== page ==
This week’s #GMAdvice post is about the importance of being even-handed in your judgments as GM/DM.
No matter how thorough the rule book for the tabletop RPG system you’re using, there are going to come times when a situation is more or less up for interpretation. Naturally, players care about what the ultimate result is in these situations. After all, they’ve invested considerable time, effort, and energy into their characters, the party, and the story – it’s only natural that they would be passionate about how these types of situations get decided.
Similar to a judge who must fairly preside over at least two conflicting viewpoints and interpretations, as the GM/DM, you must be even-handed in how you treat these situations when they arise. A lot of the conflict that can arise at the table stems from just these moments so it’s crucial the GM/DM establish a consistent method for levying a judgement. To that end, the following principals should be adopted by GMs/DMs when these situations arise: that way, you best avoid unnecessary conflict, best facilitate the pacing of the story, and don’t let small issues snowball into larger ones.
Grounded in Reason
Grounded in Reason
A crucial, albeit probably obvious component of making judgement calls is to have your decision be thoughtfully and reasonably grounded in the tabletop RPG’s rules and the story world you’ve created. It’s best to at least subtly show the players that you’ve thought this situation through, weighed the different options/sides, and come to a decision that way.
And further, connecting the root of that decision-making to the core elements of the story you’re playing will go a long way. Making your decisions in these circumstances consistent with how you’ve treated either similar decisions or how the internal logic of the story has extrapolated over time goes a long way to ensuring your players are on the same page with you.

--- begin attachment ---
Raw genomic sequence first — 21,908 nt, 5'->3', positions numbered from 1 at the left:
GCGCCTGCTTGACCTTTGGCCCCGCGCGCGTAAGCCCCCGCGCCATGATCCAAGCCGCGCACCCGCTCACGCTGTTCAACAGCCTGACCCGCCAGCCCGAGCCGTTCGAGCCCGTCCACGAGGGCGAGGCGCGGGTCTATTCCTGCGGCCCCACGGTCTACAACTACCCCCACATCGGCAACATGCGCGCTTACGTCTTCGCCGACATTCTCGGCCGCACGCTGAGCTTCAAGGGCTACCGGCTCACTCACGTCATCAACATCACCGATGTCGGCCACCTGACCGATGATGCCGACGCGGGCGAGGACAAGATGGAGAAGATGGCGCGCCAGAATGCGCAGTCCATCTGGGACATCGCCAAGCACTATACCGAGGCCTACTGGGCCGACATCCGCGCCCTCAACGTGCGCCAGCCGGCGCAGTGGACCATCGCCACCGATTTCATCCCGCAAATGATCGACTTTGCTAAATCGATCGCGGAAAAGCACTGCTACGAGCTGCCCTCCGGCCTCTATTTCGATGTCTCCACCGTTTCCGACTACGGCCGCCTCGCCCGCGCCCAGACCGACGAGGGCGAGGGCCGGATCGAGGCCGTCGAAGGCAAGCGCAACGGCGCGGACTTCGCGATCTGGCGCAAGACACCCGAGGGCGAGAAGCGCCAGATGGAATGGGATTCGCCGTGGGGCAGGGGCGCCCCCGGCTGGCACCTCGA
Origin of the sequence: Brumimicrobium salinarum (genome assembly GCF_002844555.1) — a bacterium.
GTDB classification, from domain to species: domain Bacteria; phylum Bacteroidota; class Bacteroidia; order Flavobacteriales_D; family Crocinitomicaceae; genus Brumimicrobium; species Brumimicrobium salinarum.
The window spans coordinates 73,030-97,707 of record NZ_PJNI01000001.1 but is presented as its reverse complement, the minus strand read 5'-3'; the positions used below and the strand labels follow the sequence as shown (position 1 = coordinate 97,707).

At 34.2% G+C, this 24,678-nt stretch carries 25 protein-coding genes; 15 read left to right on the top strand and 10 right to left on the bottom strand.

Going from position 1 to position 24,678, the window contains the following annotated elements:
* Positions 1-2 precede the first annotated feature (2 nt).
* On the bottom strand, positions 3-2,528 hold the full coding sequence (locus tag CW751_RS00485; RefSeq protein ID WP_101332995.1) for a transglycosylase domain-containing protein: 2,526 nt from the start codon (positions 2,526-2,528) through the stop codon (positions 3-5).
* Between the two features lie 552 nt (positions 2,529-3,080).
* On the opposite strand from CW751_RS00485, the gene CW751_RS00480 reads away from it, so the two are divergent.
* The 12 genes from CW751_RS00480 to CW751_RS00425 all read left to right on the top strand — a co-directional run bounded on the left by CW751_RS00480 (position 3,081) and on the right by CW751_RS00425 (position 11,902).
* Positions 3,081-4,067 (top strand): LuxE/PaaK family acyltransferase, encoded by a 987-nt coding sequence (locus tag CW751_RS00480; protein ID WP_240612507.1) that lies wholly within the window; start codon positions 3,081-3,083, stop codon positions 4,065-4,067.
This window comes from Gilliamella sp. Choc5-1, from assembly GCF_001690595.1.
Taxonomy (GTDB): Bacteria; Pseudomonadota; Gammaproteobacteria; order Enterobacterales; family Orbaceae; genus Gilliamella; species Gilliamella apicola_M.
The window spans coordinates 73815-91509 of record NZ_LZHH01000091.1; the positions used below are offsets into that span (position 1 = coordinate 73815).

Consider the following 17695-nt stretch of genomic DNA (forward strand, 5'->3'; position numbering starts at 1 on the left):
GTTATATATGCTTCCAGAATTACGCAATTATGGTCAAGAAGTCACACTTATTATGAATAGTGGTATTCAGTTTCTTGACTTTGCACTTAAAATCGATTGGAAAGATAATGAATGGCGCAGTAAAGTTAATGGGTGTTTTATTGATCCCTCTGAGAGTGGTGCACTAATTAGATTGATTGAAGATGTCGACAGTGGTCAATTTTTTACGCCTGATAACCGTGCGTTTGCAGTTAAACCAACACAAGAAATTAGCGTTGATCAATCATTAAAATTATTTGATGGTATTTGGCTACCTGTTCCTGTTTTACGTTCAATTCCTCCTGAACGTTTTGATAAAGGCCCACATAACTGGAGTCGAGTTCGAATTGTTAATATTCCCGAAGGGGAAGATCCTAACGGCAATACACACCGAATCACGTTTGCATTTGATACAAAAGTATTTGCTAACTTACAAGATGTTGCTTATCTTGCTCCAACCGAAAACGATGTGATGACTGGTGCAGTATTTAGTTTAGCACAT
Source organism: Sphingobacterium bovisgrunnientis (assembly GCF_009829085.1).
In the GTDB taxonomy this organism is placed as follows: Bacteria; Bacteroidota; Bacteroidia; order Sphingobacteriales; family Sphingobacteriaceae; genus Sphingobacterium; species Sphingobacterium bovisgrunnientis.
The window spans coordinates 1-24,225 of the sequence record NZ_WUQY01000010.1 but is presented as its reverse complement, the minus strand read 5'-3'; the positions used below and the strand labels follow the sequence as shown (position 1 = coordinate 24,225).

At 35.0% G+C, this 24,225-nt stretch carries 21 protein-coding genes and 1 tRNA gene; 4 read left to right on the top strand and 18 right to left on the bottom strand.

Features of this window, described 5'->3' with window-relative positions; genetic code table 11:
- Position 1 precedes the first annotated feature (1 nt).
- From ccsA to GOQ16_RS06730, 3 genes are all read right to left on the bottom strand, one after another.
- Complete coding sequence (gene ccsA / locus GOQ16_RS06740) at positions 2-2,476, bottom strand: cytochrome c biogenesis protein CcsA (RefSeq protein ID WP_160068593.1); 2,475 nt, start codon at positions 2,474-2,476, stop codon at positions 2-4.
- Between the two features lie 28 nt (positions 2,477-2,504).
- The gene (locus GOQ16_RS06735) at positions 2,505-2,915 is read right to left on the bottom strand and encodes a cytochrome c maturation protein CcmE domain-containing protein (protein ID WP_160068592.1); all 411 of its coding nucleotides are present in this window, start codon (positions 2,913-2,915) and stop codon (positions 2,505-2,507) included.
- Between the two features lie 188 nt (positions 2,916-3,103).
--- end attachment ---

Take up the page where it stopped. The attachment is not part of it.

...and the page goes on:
And when you’ve made a judgement call, especially when you feel that there may be issues with its effects, it’s important that as the GM/DM you provide a forum for communication at the table. You want empower the players to have their opinions heard if one or more of them disagree – maybe they have a good point or are offering evidence toward something you did not otherwise consider.
But this forum does have it’s limits. When you get to the “yeah, but…” stage, you know it’s time to move on and make your decision final. The communication forum isn’t about an elaborate discussion, it’s about allowing conflicting viewpoints to be heard and reasonably considered.
When you’ve taken the time and been thoughtful in your decision-making, it’s important to stand your decision unless you feel you’ve made an egregious error. If you waffle and cave to the pressure of the players, it’s going to incentivize them to try and push you around in the future. And that’s where being firm comes into play: once you’ve made a decision and had the reasonable time to discuss and process as needed with the players, the decision is final.
The story – and people’s time! – can’t be held up forever, even if players feel the outcome is incredibly important. It’s part of your role as the GM/DM to ensure the “show goes on” so to speak – make sure your players understand that you treat that power seriously. Even refer back to how you came to the decision if necessary – if nothing else, clearly you’re treating the situation seriously by virtue of the thought that went into making the judgement call.
Players with GMs/DMs who hold the line and apply these principals, even if they disagree with the decision, respect the GM for doing their job, prioritizing the story, and being fair. You’ll find that most, if not all, conflicts tend to evaporate if crucial judgement calls are handled in this manner. You won’t regret it!